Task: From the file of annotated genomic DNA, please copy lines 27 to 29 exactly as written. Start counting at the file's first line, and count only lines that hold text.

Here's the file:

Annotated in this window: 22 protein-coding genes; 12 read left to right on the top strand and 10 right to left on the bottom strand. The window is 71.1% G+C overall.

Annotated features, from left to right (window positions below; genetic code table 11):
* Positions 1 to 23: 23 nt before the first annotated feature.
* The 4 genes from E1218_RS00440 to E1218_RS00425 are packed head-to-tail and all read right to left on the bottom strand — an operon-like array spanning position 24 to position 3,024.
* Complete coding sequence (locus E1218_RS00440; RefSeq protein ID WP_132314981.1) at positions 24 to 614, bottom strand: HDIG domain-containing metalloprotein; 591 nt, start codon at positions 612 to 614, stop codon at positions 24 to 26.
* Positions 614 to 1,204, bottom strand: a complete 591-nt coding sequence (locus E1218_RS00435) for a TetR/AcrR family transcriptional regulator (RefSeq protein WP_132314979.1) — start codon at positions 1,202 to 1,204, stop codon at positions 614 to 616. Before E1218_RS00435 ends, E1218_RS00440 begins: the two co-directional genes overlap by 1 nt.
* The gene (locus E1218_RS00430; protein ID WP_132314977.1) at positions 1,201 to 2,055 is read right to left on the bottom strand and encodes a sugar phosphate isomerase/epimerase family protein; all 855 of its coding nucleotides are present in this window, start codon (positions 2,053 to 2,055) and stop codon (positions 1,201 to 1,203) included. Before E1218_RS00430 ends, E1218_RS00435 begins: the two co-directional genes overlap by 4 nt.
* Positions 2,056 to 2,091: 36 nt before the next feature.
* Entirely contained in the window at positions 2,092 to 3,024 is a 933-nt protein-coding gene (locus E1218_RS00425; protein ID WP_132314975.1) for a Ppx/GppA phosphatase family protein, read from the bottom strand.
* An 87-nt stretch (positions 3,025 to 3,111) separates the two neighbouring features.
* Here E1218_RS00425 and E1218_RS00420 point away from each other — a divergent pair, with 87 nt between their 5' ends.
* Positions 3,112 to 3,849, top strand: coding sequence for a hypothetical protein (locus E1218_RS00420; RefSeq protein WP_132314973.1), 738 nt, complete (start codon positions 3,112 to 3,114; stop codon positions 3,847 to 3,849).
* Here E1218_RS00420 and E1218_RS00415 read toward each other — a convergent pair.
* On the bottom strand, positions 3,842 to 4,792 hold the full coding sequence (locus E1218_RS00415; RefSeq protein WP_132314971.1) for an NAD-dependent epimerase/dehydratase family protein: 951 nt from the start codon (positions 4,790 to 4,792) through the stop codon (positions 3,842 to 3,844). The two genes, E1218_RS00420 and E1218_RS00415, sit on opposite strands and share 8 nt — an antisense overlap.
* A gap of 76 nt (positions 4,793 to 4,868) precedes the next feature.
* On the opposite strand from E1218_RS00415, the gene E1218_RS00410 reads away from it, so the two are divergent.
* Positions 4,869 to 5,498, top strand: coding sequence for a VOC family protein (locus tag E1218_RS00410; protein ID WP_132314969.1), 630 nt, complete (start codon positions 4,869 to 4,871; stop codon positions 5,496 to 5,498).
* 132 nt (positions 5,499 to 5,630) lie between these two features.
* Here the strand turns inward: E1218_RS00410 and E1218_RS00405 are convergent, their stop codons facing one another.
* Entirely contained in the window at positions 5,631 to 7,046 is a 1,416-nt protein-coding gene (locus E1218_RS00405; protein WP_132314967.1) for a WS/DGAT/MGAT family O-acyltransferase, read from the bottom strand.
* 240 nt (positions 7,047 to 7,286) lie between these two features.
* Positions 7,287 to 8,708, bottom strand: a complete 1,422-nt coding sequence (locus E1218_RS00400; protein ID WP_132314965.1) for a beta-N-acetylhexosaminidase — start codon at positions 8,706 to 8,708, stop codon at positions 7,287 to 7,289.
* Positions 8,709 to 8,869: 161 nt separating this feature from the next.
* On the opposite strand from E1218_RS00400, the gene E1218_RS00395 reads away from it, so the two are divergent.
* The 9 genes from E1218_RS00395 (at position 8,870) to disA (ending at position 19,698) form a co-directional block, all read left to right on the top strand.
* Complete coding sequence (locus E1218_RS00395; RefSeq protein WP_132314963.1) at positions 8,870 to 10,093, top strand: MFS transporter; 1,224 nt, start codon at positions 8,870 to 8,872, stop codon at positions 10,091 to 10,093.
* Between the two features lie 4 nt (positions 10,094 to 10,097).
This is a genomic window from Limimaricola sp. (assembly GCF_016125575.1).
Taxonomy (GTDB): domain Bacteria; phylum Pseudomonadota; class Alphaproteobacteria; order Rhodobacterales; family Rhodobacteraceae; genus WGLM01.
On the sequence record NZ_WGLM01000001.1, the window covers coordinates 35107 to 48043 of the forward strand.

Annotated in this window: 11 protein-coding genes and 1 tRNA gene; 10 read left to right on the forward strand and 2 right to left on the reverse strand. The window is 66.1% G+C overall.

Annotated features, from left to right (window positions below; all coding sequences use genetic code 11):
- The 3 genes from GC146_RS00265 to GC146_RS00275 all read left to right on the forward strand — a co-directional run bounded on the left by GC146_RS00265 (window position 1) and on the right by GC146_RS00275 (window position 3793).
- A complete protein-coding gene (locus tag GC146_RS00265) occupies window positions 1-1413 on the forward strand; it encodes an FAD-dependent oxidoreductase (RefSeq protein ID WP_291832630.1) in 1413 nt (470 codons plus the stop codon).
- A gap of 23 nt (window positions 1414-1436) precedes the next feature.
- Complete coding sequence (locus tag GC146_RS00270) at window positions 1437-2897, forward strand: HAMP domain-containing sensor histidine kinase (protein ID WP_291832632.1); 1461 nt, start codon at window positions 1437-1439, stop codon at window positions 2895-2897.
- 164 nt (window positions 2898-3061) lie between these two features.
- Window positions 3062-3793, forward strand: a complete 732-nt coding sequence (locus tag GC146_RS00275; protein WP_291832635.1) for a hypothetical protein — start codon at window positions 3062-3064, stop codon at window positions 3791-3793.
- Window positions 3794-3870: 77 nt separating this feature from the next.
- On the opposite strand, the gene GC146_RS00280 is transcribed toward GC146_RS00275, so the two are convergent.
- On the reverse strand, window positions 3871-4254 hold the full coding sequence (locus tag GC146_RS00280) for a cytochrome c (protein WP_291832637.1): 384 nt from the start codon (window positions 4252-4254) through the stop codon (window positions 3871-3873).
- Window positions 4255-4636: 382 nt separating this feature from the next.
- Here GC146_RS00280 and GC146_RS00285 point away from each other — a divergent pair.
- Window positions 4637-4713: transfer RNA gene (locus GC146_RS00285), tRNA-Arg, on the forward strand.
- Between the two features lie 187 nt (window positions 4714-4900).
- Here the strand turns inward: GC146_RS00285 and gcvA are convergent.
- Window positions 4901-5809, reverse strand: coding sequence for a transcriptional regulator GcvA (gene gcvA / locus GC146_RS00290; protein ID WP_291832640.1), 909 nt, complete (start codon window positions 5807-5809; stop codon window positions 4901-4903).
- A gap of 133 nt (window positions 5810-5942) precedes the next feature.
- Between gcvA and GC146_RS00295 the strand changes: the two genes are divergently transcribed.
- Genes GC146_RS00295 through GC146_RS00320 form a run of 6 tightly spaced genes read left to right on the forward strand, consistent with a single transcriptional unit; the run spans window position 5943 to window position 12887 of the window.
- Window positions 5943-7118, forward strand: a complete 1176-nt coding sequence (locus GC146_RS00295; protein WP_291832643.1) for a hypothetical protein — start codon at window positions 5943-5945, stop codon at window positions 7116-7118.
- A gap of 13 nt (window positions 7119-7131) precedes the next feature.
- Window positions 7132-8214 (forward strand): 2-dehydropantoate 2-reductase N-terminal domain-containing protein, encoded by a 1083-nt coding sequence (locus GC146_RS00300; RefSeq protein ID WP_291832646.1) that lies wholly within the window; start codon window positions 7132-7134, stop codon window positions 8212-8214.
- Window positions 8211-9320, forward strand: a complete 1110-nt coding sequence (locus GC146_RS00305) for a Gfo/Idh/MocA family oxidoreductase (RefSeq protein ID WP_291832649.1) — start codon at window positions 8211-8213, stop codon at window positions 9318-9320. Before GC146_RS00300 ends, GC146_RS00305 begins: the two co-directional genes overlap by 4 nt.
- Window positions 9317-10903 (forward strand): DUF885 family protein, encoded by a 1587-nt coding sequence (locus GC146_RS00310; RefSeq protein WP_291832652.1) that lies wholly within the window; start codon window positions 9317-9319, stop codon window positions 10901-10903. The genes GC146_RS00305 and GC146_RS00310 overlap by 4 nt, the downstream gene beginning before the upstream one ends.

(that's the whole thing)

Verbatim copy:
* Between the two features lie 4 nt (positions 10,094 to 10,097).
This is a genomic window from Limimaricola sp. (assembly GCF_016125575.1).
Taxonomy (GTDB): domain Bacteria; phylum Pseudomonadota; class Alphaproteobacteria; order Rhodobacterales; family Rhodobacteraceae; genus WGLM01.